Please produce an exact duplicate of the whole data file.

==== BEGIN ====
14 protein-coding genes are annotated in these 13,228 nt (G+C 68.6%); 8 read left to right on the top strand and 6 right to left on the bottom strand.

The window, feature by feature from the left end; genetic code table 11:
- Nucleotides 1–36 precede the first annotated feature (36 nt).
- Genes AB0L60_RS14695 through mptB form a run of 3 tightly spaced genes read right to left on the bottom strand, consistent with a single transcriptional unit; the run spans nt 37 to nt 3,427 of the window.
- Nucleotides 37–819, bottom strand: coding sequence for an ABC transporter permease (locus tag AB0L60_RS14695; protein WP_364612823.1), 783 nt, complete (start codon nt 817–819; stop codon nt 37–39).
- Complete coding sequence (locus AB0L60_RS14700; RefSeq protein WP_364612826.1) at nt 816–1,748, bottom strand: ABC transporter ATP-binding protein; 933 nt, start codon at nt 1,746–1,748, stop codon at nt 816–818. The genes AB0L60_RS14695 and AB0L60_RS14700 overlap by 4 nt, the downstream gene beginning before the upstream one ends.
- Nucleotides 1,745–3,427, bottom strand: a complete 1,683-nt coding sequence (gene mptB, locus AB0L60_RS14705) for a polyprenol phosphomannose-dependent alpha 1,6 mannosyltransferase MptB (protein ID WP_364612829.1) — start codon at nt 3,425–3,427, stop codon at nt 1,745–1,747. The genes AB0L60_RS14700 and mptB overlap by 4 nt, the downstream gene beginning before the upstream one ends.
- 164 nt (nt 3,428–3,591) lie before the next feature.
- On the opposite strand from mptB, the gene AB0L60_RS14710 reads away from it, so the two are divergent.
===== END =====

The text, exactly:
14 protein-coding genes are annotated in these 13,228 nt (G+C 68.6%); 8 read left to right on the top strand and 6 right to left on the bottom strand.

The window, feature by feature from the left end; genetic code table 11:
- Nucleotides 1–36 precede the first annotated feature (36 nt).
- Genes AB0L60_RS14695 through mptB form a run of 3 tightly spaced genes read right to left on the bottom strand, consistent with a single transcriptional unit; the run spans nt 37 to nt 3,427 of the window.
- Nucleotides 37–819, bottom strand: coding sequence for an ABC transporter permease (locus tag AB0L60_RS14695; protein WP_364612823.1), 783 nt, complete (start codon nt 817–819; stop codon nt 37–39).
- Complete coding sequence (locus AB0L60_RS14700; RefSeq protein WP_364612826.1) at nt 816–1,748, bottom strand: ABC transporter ATP-binding protein; 933 nt, start codon at nt 1,746–1,748, stop codon at nt 816–818. The genes AB0L60_RS14695 and AB0L60_RS14700 overlap by 4 nt, the downstream gene beginning before the upstream one ends.
- Nucleotides 1,745–3,427, bottom strand: a complete 1,683-nt coding sequence (gene mptB, locus AB0L60_RS14705) for a polyprenol phosphomannose-dependent alpha 1,6 mannosyltransferase MptB (protein ID WP_364612829.1) — start codon at nt 3,425–3,427, stop codon at nt 1,745–1,747. The genes AB0L60_RS14700 and mptB overlap by 4 nt, the downstream gene beginning before the upstream one ends.
- 164 nt (nt 3,428–3,591) lie before the next feature.
- On the opposite strand from mptB, the gene AB0L60_RS14710 reads away from it, so the two are divergent.